MBHO might not be a household name, but you've probably used their gear. Based in Germany, the company has had a hand in products for broadcast and studio for decades. Audio engineers will recognize MBHO's contributions to well-known gear from Telefunken, Audix, and Brauner. MBHO was founded by Herbert Haun (formerly of Beyerdynamic) and Manfred Schneider (of Schoeps fame) in 1992, but their previous company, MB, dates back another 30 years to 1962. Today, MBHO's products are 95% hand-made. 

The MBNM 440 cardioid and the MBNM 410 omni are small-diaphragm condensers. According to the company, both share the same phantom-powered electronics implemented with advanced surface-mount devices, which results in an extremely short signal path and low power consumption. Another benefit is the circuitry's ability to accept voltages from 22 to 48 V, which means these mics are well suited for long cable runs, location recording, and battery operation. Physically, the mics are on the smaller side (85 mm long) and finished with a non-reflective lacquered matte-black coating. Both models are easy to position and visually unobtrusive. 

We compared the MBNM 440 against two other cardioid SDCs: the budget-friendly RØDE NT5 and the more expensive Neumann KM 184. Painting their differences in broad strokes, the NT5 had a more hyped top-end, and the KM 184 exhibited that "how are they doing that midrange thing?" that Neumanns are known for. Meanwhile, the MBNM 440 was more neutral and true - not ruler-flat boring, but more neutral. On acoustic guitar, the MBNM 440 had more air than the KM 184, but a little less note articulation. The RØDE showcased the brightness of the instrument (a Taylor with phosphor bronze strings, so keep that in mind). On this acoustic guitar, the MBNM 440 was less finicky about placement versus the RØDE. While I would not advise rushing through setup, having a mic that is more agreeable to time constraints (such as in a live situation) is a benefit.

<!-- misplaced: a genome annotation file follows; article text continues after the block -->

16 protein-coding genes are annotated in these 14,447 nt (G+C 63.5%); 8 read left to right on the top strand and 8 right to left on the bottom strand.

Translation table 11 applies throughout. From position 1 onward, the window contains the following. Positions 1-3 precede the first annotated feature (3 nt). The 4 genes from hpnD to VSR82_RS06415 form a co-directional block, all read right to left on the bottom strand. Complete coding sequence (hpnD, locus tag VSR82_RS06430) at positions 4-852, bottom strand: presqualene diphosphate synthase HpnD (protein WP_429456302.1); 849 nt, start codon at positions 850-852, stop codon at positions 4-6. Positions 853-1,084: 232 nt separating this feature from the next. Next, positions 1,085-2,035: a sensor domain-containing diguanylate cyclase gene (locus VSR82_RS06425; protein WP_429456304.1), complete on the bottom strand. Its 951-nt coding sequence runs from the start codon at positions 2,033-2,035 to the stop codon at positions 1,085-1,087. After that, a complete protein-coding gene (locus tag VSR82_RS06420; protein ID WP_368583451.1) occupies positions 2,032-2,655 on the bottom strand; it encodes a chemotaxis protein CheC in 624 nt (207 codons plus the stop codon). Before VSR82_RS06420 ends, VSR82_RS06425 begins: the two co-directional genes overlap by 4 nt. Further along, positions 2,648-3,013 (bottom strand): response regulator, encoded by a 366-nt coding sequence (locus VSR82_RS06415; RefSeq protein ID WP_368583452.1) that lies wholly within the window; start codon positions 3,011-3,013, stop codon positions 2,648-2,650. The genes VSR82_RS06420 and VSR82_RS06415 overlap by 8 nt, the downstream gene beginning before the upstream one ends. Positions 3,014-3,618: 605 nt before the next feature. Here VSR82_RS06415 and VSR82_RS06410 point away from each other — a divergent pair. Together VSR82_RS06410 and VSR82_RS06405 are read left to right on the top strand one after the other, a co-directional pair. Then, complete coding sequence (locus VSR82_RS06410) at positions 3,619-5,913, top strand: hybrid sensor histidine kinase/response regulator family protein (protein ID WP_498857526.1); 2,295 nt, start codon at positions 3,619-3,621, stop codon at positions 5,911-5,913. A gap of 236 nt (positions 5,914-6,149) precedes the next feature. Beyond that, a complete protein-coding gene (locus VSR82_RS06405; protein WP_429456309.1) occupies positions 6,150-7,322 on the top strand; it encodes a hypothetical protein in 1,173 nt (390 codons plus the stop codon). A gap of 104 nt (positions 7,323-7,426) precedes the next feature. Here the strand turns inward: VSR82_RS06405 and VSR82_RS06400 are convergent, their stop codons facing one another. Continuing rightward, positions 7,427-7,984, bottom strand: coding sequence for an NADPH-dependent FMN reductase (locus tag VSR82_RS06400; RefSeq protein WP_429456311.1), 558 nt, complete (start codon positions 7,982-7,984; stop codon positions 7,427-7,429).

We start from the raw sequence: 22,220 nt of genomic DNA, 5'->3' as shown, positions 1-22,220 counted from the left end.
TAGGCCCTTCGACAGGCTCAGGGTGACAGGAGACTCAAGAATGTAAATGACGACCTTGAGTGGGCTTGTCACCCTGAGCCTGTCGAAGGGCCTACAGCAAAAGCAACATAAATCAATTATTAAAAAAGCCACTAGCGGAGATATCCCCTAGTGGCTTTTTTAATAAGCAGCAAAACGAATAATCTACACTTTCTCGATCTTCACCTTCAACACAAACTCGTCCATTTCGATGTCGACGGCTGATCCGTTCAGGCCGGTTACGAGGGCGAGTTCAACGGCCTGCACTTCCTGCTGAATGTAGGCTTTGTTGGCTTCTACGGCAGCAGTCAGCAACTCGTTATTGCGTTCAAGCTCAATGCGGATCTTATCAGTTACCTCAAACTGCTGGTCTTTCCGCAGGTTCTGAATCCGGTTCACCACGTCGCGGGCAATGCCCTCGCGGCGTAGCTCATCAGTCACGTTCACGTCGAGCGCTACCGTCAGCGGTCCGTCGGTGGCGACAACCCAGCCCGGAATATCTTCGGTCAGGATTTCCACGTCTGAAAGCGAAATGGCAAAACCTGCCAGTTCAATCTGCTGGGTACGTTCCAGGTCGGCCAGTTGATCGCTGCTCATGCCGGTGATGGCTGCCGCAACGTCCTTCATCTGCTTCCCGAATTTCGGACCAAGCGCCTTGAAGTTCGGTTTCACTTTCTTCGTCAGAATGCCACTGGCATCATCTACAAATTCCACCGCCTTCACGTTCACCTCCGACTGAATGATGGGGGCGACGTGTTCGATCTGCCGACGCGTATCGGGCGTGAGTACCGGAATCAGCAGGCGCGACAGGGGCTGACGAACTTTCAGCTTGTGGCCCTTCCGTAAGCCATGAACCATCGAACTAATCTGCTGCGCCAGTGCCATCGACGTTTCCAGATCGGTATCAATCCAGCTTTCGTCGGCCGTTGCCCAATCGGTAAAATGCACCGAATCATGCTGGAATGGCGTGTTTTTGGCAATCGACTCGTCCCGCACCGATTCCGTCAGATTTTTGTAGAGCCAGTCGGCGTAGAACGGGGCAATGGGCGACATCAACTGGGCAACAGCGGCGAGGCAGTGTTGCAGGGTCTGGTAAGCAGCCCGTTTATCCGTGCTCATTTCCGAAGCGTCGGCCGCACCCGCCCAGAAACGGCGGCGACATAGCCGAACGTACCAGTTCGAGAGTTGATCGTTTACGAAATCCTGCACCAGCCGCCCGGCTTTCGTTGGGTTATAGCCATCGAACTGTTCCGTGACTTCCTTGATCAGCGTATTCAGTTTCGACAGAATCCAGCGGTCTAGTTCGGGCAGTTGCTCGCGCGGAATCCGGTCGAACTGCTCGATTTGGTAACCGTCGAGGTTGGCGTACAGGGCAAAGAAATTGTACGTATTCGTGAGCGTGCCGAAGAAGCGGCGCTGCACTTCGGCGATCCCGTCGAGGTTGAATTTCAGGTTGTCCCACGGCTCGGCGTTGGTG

On drums, a pair of MBNM 440 mics was solid as overheads. Again, this model was less particular to placement than the NT5, but less exciting than the KM 184. On recording cymbals, the MBNM 440 pair presented the wash well, but on bright (mirror-finish, live-sound) cymbals, they were not forgiving. Before you blame the mic, remember the source. Another note - the MBHO overheads captured the deep lows of the drums better than the competitors did. If you are someone who prefers not to filter the lows out of the overheads, this is a big plus. 

The MBNM 440 cardioid and MBNM 410 omni mics are solid citizens that would be great additions to your mic locker. If you already have a pair of expensive SDCs, these MBHO models are good extra mics for a fair price. While they do not have any of the sparkle or hype that is found in many contemporary SDCs, the MBNM 440 and MBNM 410 are not boring. With their more natural response, they make great utility mics. In my mind, an ability to operate on a wide variance of phantom power makes them a no-brainier for live work. If you record rock or country, both of these MBHO models could be good add-on pairs for your collection, but if you do location or classical recordings, put them on your short list the next time you are shopping for SDCs. As of this writing, the US dollar is doing very well against the Euro. If you are considering a German mic, now is the time. Dale Pro Audio <www.daleproaudio.com> is the exclusive U.S. distributor of MBHO. 

Tape Op is a bi-monthly magazine devoted to the art of record making.

Or Learn More